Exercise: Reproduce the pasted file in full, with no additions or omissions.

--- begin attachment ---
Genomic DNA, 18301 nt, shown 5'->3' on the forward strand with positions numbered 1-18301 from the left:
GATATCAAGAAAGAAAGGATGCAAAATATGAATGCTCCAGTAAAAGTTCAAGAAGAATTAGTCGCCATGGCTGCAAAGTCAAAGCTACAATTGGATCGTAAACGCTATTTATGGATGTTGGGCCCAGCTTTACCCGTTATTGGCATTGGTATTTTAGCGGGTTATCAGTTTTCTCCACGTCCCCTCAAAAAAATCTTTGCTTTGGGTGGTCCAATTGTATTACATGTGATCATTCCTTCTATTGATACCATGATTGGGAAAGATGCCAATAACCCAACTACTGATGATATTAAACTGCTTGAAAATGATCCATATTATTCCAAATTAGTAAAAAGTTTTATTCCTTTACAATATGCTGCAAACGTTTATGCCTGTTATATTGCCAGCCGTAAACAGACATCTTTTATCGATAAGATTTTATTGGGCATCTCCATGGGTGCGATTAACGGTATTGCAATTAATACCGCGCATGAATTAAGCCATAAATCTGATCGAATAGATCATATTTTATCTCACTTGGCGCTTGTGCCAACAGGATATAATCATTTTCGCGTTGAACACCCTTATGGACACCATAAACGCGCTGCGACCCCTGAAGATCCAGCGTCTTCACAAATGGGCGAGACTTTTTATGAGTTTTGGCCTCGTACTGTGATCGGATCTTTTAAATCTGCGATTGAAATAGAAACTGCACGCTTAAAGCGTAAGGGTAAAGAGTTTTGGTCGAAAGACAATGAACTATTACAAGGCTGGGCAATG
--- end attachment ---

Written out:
Genomic DNA, 18301 nt, shown 5'->3' on the forward strand with positions numbered 1-18301 from the left:
GATATCAAGAAAGAAAGGATGCAAAATATGAATGCTCCAGTAAAAGTTCAAGAAGAATTAGTCGCCATGGCTGCAAAGTCAAAGCTACAATTGGATCGTAAACGCTATTTATGGATGTTGGGCCCAGCTTTACCCGTTATTGGCATTGGTATTTTAGCGGGTTATCAGTTTTCTCCACGTCCCCTCAAAAAAATCTTTGCTTTGGGTGGTCCAATTGTATTACATGTGATCATTCCTTCTATTGATACCATGATTGGGAAAGATGCCAATAACCCAACTACTGATGATATTAAACTGCTTGAAAATGATCCATATTATTCCAAATTAGTAAAAAGTTTTATTCCTTTACAATATGCTGCAAACGTTTATGCCTGTTATATTGCCAGCCGTAAACAGACATCTTTTATCGATAAGATTTTATTGGGCATCTCCATGGGTGCGATTAACGGTATTGCAATTAATACCGCGCATGAATTAAGCCATAAATCTGATCGAATAGATCATATTTTATCTCACTTGGCGCTTGTGCCAACAGGATATAATCATTTTCGCGTTGAACACCCTTATGGACACCATAAACGCGCTGCGACCCCTGAAGATCCAGCGTCTTCACAAATGGGCGAGACTTTTTATGAGTTTTGGCCTCGTACTGTGATCGGATCTTTTAAATCTGCGATTGAAATAGAAACTGCACGCTTAAAGCGTAAGGGTAAAGAGTTTTGGTCGAAAGACAATGAACTATTACAAGGCTGGGCAATG